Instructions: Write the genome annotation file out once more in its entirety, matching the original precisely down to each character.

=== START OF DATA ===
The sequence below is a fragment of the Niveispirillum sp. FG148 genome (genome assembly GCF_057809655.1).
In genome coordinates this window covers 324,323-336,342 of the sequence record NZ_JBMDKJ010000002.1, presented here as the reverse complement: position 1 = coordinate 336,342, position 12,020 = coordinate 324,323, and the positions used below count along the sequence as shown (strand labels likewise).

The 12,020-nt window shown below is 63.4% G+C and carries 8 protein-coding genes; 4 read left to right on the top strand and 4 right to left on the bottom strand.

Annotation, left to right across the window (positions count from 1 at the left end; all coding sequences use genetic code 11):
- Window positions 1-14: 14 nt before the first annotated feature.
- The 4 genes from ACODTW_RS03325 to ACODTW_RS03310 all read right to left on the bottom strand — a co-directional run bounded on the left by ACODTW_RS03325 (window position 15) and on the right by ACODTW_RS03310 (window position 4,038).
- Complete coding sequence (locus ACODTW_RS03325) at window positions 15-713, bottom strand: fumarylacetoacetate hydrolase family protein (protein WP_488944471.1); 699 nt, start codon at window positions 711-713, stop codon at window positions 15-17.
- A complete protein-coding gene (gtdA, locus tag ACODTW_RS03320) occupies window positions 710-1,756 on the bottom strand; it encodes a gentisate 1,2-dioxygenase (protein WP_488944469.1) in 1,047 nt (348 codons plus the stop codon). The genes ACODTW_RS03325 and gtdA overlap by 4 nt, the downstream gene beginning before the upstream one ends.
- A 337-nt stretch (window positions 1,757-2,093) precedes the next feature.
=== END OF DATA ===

The sequence below is a fragment of the Niveispirillum sp. FG148 genome (genome assembly GCF_057809655.1).
In genome coordinates this window covers 324,323-336,342 of the sequence record NZ_JBMDKJ010000002.1, presented here as the reverse complement: position 1 = coordinate 336,342, position 12,020 = coordinate 324,323, and the positions used below count along the sequence as shown (strand labels likewise).

The 12,020-nt window shown below is 63.4% G+C and carries 8 protein-coding genes; 4 read left to right on the top strand and 4 right to left on the bottom strand.

Annotation, left to right across the window (positions count from 1 at the left end; all coding sequences use genetic code 11):
- Window positions 1-14: 14 nt before the first annotated feature.
- The 4 genes from ACODTW_RS03325 to ACODTW_RS03310 all read right to left on the bottom strand — a co-directional run bounded on the left by ACODTW_RS03325 (window position 15) and on the right by ACODTW_RS03310 (window position 4,038).
- Complete coding sequence (locus ACODTW_RS03325) at window positions 15-713, bottom strand: fumarylacetoacetate hydrolase family protein (protein WP_488944471.1); 699 nt, start codon at window positions 711-713, stop codon at window positions 15-17.
- A complete protein-coding gene (gtdA, locus tag ACODTW_RS03320) occupies window positions 710-1,756 on the bottom strand; it encodes a gentisate 1,2-dioxygenase (protein WP_488944469.1) in 1,047 nt (348 codons plus the stop codon). The genes ACODTW_RS03325 and gtdA overlap by 4 nt, the downstream gene beginning before the upstream one ends.
- A 337-nt stretch (window positions 1,757-2,093) precedes the next feature.